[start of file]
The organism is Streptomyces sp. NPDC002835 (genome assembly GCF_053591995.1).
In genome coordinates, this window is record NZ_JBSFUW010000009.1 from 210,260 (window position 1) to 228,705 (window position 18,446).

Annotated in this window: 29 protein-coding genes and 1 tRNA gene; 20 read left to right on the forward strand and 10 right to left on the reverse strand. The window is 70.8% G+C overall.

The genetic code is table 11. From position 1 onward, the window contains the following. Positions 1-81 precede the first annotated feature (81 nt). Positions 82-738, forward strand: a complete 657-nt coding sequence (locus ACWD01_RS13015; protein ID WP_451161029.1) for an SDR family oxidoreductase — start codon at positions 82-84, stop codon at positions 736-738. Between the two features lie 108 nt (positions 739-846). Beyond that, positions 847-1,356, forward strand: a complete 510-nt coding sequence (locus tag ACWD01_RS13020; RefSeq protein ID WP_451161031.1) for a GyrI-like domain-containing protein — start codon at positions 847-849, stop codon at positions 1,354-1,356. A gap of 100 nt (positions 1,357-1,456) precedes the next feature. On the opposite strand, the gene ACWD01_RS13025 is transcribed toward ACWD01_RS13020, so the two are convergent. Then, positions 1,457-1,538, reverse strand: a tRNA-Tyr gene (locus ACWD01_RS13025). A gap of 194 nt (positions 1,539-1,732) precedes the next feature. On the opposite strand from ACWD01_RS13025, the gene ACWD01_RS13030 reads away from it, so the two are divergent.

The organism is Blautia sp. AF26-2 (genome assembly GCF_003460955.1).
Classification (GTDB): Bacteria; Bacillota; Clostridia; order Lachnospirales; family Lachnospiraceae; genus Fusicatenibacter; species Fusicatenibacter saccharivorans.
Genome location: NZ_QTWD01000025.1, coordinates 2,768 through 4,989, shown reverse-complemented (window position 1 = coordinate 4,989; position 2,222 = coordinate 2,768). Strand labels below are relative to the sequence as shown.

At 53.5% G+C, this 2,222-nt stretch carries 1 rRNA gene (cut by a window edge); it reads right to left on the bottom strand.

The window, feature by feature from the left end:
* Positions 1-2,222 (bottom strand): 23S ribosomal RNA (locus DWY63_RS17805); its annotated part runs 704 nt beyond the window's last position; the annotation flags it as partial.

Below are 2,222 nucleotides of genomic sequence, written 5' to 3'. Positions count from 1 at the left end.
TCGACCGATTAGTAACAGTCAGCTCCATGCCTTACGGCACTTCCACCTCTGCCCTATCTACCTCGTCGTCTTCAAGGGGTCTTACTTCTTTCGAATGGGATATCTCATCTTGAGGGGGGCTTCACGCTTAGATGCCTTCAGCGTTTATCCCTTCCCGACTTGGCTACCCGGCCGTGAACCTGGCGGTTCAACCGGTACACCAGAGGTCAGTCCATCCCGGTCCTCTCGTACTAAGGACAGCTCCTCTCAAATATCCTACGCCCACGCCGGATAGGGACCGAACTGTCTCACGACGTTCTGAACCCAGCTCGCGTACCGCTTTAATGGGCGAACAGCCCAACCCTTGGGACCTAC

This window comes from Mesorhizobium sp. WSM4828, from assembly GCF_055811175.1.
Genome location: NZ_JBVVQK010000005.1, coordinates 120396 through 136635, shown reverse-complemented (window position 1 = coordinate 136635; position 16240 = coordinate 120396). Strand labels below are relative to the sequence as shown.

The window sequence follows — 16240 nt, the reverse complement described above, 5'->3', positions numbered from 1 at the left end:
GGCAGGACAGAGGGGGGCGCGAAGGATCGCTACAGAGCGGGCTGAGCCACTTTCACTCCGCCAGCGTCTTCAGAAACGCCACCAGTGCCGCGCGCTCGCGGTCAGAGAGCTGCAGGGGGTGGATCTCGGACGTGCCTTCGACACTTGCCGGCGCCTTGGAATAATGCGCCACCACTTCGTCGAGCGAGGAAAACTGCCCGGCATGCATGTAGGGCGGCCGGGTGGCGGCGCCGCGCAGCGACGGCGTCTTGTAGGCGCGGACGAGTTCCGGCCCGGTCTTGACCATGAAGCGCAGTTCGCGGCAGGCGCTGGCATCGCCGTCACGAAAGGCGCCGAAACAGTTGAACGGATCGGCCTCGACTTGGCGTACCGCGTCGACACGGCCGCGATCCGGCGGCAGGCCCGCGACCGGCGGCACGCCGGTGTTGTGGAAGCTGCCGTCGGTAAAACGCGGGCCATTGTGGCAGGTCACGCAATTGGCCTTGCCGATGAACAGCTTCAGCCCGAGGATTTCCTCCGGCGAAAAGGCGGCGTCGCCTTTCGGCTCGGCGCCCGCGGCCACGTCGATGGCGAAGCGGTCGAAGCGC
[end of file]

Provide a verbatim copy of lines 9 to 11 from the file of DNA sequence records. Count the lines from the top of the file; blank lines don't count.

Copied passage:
The window, feature by feature from the left end:
* Positions 1-2,222 (bottom strand): 23S ribosomal RNA (locus DWY63_RS17805); its annotated part runs 704 nt beyond the window's last position; the annotation flags it as partial.

Below are 2,222 nucleotides of genomic sequence, written 5' to 3'. Positions count from 1 at the left end.